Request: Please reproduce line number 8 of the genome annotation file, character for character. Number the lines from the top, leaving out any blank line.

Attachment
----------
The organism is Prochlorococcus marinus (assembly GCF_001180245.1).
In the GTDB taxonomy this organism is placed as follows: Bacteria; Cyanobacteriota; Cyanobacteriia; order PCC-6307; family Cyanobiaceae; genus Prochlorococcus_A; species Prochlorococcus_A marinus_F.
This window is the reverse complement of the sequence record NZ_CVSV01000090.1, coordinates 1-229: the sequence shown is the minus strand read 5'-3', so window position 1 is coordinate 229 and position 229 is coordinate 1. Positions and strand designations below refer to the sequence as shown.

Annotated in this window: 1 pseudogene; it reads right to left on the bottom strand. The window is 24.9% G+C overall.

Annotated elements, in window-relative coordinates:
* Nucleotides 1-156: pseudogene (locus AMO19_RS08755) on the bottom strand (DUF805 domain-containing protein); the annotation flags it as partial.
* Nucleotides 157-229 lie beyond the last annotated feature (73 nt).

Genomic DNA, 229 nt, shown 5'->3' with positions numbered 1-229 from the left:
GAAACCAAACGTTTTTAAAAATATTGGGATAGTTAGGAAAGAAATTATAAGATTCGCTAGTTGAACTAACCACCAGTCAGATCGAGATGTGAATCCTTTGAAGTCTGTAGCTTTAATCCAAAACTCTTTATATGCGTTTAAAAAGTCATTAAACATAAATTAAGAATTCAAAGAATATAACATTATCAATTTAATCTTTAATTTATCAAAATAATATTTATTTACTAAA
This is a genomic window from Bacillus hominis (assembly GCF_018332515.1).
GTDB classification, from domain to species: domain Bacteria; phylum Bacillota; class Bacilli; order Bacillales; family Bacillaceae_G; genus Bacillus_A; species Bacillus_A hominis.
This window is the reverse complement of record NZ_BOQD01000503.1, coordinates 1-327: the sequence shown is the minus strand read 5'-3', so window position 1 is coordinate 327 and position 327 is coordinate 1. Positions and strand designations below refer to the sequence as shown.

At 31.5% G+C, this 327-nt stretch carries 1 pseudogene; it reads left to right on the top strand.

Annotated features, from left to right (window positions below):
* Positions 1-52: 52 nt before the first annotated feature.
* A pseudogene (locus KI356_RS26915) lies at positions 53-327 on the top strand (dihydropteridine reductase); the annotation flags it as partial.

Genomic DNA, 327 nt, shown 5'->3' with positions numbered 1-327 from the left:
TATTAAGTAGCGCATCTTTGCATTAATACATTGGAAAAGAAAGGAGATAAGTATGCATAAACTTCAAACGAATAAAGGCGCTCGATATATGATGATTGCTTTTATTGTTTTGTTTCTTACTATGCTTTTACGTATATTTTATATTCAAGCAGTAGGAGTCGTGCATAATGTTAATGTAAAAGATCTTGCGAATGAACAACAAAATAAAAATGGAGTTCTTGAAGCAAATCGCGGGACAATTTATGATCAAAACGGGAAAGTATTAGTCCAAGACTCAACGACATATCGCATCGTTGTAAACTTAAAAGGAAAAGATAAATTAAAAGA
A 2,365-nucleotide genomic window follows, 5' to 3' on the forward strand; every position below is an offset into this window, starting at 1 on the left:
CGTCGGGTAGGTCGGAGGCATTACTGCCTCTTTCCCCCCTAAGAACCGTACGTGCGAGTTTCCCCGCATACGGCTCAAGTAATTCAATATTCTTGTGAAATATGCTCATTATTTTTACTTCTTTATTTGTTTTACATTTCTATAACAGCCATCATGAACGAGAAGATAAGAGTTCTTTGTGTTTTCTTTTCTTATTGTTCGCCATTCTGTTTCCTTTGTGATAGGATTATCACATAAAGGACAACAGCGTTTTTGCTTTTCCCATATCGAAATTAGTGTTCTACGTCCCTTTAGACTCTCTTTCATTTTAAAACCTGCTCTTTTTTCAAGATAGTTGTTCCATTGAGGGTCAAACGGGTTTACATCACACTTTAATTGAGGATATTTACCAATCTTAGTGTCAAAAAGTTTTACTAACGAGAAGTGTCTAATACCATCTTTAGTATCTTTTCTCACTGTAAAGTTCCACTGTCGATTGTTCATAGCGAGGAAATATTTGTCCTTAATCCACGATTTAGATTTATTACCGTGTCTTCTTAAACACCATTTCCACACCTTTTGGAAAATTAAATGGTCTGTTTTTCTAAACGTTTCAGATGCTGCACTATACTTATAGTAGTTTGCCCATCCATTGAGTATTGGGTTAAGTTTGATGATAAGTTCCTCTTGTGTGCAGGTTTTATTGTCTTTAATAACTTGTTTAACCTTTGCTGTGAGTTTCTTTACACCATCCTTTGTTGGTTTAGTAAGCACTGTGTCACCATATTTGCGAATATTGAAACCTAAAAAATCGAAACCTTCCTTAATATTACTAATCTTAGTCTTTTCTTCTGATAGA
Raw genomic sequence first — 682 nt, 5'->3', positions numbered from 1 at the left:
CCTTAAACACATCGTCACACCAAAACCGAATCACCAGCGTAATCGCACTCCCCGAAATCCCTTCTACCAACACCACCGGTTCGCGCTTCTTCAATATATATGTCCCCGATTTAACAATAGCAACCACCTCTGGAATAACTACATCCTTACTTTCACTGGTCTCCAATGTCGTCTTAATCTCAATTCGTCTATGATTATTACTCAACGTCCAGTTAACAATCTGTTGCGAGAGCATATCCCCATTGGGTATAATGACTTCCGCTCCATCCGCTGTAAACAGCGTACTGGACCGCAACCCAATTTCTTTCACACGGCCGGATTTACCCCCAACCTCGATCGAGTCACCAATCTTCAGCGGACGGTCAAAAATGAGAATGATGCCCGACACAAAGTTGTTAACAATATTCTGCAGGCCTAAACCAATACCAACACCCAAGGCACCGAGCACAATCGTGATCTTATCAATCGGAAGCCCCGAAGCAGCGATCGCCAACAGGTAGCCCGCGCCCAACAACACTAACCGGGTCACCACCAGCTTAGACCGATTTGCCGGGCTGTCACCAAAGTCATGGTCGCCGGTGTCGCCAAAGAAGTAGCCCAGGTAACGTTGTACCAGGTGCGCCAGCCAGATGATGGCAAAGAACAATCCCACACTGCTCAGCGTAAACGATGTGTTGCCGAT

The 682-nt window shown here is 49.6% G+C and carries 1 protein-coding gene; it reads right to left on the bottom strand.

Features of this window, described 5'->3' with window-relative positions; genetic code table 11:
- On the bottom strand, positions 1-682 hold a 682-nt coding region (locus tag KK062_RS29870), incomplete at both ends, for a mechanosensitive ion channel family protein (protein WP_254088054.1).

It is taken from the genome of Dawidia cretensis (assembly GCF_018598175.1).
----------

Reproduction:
Genomic DNA, 229 nt, shown 5'->3' with positions numbered 1-229 from the left: